WR Marcus Henry
Marcus Henry is quite demure, from his bashful grin to the modest way in which he shrugs off his accomplishments. Today, he even downplayed his coach's praise.
In his afternoon news conference, Eric Mangini lauded the rookie wide receiver.
"What I like about Marcus is that he's able to play multiple positions," Mangini said of the sixth-round pick from the University of Kansas. "He's learned the X receiver, the Z receiver, inside in the slot. What's nice about that is that he got a lot more reps in this past preseason game because he wasn't limited because you can only play him at X or at Z.'"
And against the Redskins last Saturday, Henry was thrown to four times and wound up with four catches for 42 yards.
But the reserved receiver wasn't about to let that get to his head. In fact, he said that lining up at multiple receiver slots is something he was unaccustomed to and considers it a weakness of his.
"I still have to get used to certain spots on the field, just switching up between different receiver positions," said Henry, who at 6'4" was the Jets' tallest receiver, prior to the Larry Brackins signing. "I'm still working on getting comfortable with being moved around."
But Mangini wasn't giving away compliments like lollipops in a barbershop. Henry, who ran with the second-team offense for most of Wednesday's practice, has looked pretty comfortable in his last several sessions. Henry might still feel awkward, but he hasn't looked it.
"That's one of the things Jerricho did early in his career," Mangini said. "Talking about him with people who were here, you could put Jerricho where you needed him and he did it well. That's one of the positives about Marcus."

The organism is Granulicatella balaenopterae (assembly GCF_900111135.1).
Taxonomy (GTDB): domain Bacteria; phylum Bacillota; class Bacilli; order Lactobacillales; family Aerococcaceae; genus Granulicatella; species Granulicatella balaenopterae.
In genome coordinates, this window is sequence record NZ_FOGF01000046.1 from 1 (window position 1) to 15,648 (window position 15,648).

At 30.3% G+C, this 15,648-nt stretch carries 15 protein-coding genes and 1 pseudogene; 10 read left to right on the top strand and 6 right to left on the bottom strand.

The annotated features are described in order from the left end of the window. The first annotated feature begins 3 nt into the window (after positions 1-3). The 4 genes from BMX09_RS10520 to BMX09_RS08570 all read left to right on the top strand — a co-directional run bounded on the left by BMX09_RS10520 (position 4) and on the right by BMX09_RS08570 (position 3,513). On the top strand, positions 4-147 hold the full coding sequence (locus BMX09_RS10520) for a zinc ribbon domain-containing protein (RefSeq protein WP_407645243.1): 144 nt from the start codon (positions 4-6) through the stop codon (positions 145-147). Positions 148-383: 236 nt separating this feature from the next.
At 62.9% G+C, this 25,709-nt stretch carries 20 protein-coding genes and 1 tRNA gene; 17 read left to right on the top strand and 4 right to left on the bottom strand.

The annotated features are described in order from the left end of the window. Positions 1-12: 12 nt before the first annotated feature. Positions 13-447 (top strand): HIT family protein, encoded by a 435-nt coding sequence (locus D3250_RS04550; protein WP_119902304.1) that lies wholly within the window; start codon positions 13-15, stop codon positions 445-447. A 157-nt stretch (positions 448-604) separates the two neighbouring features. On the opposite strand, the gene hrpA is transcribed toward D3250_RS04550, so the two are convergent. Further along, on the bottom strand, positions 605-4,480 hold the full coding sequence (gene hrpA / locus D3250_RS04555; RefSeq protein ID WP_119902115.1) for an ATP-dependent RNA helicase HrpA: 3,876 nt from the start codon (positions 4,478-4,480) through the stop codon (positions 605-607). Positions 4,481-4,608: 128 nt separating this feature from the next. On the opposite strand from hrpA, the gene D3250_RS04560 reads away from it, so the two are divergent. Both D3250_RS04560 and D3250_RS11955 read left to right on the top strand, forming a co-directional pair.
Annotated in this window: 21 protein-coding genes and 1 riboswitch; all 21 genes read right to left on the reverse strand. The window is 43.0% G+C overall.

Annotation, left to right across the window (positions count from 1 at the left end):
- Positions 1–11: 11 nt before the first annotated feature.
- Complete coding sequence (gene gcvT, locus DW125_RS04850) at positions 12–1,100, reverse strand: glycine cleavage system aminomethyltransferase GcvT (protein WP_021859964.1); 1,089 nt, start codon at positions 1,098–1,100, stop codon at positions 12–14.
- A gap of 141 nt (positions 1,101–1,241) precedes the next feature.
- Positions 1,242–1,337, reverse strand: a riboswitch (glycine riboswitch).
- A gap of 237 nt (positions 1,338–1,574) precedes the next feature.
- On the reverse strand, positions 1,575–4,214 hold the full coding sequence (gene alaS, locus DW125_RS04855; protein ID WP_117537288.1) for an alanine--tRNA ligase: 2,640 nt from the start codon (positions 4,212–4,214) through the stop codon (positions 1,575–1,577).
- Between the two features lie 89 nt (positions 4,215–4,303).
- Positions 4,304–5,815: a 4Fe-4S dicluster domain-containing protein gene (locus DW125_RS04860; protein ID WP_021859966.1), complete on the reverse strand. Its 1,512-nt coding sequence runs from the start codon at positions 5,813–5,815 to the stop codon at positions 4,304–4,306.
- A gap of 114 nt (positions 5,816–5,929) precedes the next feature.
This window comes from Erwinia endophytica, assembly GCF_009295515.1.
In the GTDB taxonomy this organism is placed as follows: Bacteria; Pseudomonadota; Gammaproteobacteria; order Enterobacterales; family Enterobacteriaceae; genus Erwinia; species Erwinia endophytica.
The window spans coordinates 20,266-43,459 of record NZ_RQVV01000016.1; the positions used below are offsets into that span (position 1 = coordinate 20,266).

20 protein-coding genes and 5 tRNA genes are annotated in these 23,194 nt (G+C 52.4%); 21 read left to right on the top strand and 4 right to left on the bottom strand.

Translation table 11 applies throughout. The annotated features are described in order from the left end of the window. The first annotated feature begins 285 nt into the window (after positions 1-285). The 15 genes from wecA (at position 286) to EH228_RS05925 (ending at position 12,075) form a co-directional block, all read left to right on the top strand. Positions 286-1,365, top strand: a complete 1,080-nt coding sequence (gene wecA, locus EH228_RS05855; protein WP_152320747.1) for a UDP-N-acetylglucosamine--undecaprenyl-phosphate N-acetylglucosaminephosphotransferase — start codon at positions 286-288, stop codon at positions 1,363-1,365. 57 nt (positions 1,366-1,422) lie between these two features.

Needless to say, comparison to Cotchery is high praise.
Henry on Tuesday made two catches that, different sport and all, could have been featured on "Web Gems."
First, Henry, who wore a No. 17 vest to play Plaxico Burress for the show team, made an all-out dive for an Erik Ainge pass downfield. There wasn't much separation between him and cornerback Hank Poteat, but the ball was slightly overthrown and the receiver launched himself, with his body completely parallel to the ground, and snagged the ball.
He was lined up at "Z" or flanker that time.
"It was all right," he said of the play. "Knowing that they were using me as Plaxico is pretty cool."
Later, when he was lined up at "X," split end, he caught a wobbler from Brett Ratliff that required him to spin counterclockwise by the sidelines. Even with the 180-degree turn, and his focus on the ball, Henry managed to keep his feet inbounds.
"I've learned a lot in camp, especially from Laveranues Coles and Jerricho," Henry said. "They've taught me some tricks of the game."
Coles, he said, has sat next to him in meetings and gone over video with him, giving him pointers on "how to attack a DB."
In today's session, Henry (as himself this time; Brackins was faux-Burress) had three receptions: two short ones on slants and a deep ball.
During a two-minute drive, he broke free on a well-run slant route but dropped the ball. The defense was pinched near the line of scrimmage and bunched up the middle, so had he caught it, there would have been daylight.
"I just saw open field and tried to run without it," he said. "You see that space and you get a little anxious."
But the quarterbacks went back to him twice more, and Henry said he made a conscious effort to secure those balls.
First Clemens hit him on a 5-yard slant (Henry was between two defenders and used his body to shield the ball), and then Ratliff connected with him on a go route up the right sideline for about 30 yards on which he showed off his speed.
With David Clowney's absence, Henry could see more playing time and he's hoping to seize the opportunity, much like Marques Colston, a fellow 6'4" late-round draft pick and the former Hofstra performer, did with the Saints in 2006.
Coincidentally, that's the receiver whom Henry most studies and looks to emulate.